SAE Supermileage and Shell Eco-Marathon
Building A Super Mileage Vehicle with the Cal Super Mileage Team SMVBy Clarissa Harrison
Every year we attempt to do what hundreds of professional teams competing for the X-prize failed to do, build a Super Mileage Vehicle that meets the technical requirements, passes safety inspection and makes it through the required course.
We are the student engineering competition team from UC Berkeley. The team's peak was in 2002-2004, when we consistently ranked in the top four at the Society of Automotive Engineer's annual design competition. Since then bad luck and Murphy's law have haunted our footsteps and kept us out of contention. This year, tapping designs from the glory days, new thinking from lessons learned, and a few Jameco components, we have a worthy competitor.
One of the major changes we are making this year is to bring back the heavily-modified engine based on a 150cc flathead Briggs and Stratton crankcase. Not only will this alleviate the power problems we encountered in last year's race, it also makes us eligible for two competitions, the Shell Eco-marathon and SAE Supermileage.
In addition to the mechanical challenges presented by refurbishing an engine, we will be facing the conversion of our home-built electronic fuel injection system from the 25cc Honda it was designed for to the larger capacity 50cc engine. This should be as simple as generating a new map, however there are the issues of re-wiring sensors, sourcing a new injector, and dealing with scalability issues.
SMV's fuel injection system runs code in C on a LM3S8962 Luminary Micro evaluation board. Using sensor data, it calculates the optimum fuel volume based on known engine characteristics and adjusts injector open time accordingly. The supplementary system to this is the dynamometer, which runs the engine through a range of loads and throttle variances in order to measure power, and fills out a volumetric efficiency map based on RPM and manifold pressure.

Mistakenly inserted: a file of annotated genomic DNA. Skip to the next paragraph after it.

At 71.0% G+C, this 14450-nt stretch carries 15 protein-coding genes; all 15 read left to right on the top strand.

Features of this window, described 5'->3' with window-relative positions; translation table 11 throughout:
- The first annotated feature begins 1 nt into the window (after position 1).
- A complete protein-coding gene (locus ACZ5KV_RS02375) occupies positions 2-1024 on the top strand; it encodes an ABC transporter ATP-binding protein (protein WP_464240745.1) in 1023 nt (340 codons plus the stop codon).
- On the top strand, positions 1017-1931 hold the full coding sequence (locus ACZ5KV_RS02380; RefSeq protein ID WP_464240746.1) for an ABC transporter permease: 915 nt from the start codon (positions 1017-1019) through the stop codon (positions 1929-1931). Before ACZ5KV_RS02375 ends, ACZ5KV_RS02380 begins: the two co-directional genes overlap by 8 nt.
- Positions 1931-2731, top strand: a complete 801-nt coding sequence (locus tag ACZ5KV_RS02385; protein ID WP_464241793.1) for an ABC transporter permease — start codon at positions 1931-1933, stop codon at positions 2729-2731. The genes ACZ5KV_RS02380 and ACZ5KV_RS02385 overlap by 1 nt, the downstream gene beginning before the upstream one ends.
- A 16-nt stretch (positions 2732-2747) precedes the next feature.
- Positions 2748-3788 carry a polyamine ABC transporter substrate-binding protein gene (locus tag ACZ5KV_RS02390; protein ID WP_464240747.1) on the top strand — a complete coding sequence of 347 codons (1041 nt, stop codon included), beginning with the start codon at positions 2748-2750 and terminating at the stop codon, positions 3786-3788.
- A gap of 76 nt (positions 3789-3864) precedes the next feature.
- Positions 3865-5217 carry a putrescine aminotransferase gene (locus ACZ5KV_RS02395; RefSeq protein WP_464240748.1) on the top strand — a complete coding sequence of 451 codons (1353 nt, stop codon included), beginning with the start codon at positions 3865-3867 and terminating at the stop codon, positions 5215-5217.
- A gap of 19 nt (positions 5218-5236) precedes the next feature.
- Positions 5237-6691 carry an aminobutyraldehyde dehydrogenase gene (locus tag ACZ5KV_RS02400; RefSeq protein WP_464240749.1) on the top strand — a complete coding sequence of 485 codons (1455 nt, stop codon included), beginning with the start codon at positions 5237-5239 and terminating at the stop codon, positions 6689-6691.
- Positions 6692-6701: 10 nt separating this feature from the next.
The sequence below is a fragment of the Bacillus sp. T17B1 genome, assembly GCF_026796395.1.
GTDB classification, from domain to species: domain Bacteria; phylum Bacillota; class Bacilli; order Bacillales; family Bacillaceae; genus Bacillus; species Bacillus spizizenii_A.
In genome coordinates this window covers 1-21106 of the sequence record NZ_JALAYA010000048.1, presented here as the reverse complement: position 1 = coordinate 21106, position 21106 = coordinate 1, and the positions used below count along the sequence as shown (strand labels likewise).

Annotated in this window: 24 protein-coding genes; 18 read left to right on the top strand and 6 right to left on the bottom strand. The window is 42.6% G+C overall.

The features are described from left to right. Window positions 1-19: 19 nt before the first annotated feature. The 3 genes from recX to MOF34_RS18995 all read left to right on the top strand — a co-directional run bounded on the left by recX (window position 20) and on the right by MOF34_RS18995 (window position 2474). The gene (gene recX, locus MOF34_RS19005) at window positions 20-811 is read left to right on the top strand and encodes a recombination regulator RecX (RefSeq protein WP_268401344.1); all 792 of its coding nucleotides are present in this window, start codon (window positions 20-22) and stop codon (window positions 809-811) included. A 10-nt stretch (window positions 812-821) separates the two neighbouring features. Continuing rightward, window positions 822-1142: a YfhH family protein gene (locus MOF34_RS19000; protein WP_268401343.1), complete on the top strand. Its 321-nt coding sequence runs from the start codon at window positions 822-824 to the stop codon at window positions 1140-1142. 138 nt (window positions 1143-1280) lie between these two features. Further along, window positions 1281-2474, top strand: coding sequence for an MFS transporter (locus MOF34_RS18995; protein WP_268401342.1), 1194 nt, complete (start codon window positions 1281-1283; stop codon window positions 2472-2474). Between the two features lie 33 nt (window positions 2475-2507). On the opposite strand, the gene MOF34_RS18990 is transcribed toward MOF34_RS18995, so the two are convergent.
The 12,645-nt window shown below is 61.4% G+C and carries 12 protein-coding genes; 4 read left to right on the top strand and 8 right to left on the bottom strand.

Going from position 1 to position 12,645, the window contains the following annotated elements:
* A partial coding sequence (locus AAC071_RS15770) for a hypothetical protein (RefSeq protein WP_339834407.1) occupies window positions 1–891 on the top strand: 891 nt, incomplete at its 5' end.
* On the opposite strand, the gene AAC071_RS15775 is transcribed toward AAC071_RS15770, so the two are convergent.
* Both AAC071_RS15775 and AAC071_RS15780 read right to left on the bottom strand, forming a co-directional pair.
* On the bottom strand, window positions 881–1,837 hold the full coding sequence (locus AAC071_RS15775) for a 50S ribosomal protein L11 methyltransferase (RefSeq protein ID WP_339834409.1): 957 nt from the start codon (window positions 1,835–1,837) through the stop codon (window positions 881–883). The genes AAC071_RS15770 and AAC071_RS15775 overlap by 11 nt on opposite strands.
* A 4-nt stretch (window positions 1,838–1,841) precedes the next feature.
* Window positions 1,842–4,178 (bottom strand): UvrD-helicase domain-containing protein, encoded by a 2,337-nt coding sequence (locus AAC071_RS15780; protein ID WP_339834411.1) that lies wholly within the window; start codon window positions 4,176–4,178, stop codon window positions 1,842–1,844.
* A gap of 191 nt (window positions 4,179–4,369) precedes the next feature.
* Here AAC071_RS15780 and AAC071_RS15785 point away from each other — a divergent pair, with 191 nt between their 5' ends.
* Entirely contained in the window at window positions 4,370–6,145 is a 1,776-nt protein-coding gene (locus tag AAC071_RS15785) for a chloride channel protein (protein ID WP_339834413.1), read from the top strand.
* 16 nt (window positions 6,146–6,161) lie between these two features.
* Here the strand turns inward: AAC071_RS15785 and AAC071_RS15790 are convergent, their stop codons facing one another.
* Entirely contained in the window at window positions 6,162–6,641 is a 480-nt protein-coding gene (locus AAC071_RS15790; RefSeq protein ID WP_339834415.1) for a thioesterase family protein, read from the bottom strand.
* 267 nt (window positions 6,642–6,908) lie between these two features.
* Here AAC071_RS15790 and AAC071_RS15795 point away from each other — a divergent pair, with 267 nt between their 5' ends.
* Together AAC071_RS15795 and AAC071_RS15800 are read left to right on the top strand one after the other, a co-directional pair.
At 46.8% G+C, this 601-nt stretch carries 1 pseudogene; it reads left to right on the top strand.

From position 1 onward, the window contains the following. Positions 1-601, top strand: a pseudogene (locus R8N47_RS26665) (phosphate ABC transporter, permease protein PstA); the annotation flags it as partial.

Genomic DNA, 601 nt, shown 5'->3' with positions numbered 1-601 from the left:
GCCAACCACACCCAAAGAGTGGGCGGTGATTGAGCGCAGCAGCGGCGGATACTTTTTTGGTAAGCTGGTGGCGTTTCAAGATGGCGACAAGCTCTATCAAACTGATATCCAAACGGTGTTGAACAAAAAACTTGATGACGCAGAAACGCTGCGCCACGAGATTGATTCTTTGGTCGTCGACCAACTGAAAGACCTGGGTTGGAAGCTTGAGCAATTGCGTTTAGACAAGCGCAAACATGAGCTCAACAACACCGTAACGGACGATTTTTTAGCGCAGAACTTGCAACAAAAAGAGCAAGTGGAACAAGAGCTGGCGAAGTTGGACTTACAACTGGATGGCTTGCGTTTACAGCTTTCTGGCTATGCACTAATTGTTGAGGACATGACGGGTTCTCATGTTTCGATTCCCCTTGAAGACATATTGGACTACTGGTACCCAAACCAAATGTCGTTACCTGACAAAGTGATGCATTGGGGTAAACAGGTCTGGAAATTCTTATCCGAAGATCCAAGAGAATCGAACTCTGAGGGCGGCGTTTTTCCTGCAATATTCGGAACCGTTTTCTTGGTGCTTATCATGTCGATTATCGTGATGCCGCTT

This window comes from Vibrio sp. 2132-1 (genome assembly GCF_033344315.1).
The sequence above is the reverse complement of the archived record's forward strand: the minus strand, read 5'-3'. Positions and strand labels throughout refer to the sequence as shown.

In more specific terms, we measure manifold absolute pressure (MAP) via a pressure sensor on the intake manifold, the volume of the combustion chamber is known, and a temperature sensor on the circuit board is an approximation of the temperature of intake air. A Hall effect sensor on the flywheel of the engine gives RPM, and the unknown that has to be determined experimentally is volumetric efficiency, the ratio of pressure inside the cylinder to pressure in the manifold. Once that map has been generated by the dyno, the ideal gas law, PV = nRT, is used to solve for volume of air being taken in at each cycle. A balanced chemical equation for the combustion reaction gives the correct ratio of fuel to air. Using flow rate of the injector the correct open time is calculated, divided by two to account for two injections per combustion cycle, and that width pulse sent to the injector.
A little technical, but knowing the logic behind the code is the easiest way to understand the importance of every parameter. The dyno also uses a narrow band oxygen sensor to self-adjust injection times to solve for volumetric efficiency. One of the longer-term goals is to implement a wide band oxygen sensor, and find one that updates fast enough to be used in conjunction with the microcontroller board when the engine is running in the car.
You can follow the team at smv.berkeley.edu. They faced their first challenge on April 14th in Houston Texas. Here's a brief update on their first event this year:
The competition did not go as planned. On arrival we were fairly confident in our work and expected to get past tech inspection by Friday. The engine we planned to run was not ready in time and so we used a stock Briggs & Stratton. The Briggs & Stratton generates 3.5 HP which is a bit much for our drive train which caused what seemed like a continuous list of failure issues. In the end we attempted 5 runs and completed none of them. On our last run we were seriously confident, but a Canadian team cut us off in a corner and in an effort to avoid a collision we ended up rolling our car. It's impossible to say what would have happened if that run continued, but the car as it stands now is sound, and testing this weekend will see whether that would have been our completed run.
Clarissa Harrison is a senior studying mechanical engineering at UC Berkeley and the team lead of the Super Mileage Vehicle Team.
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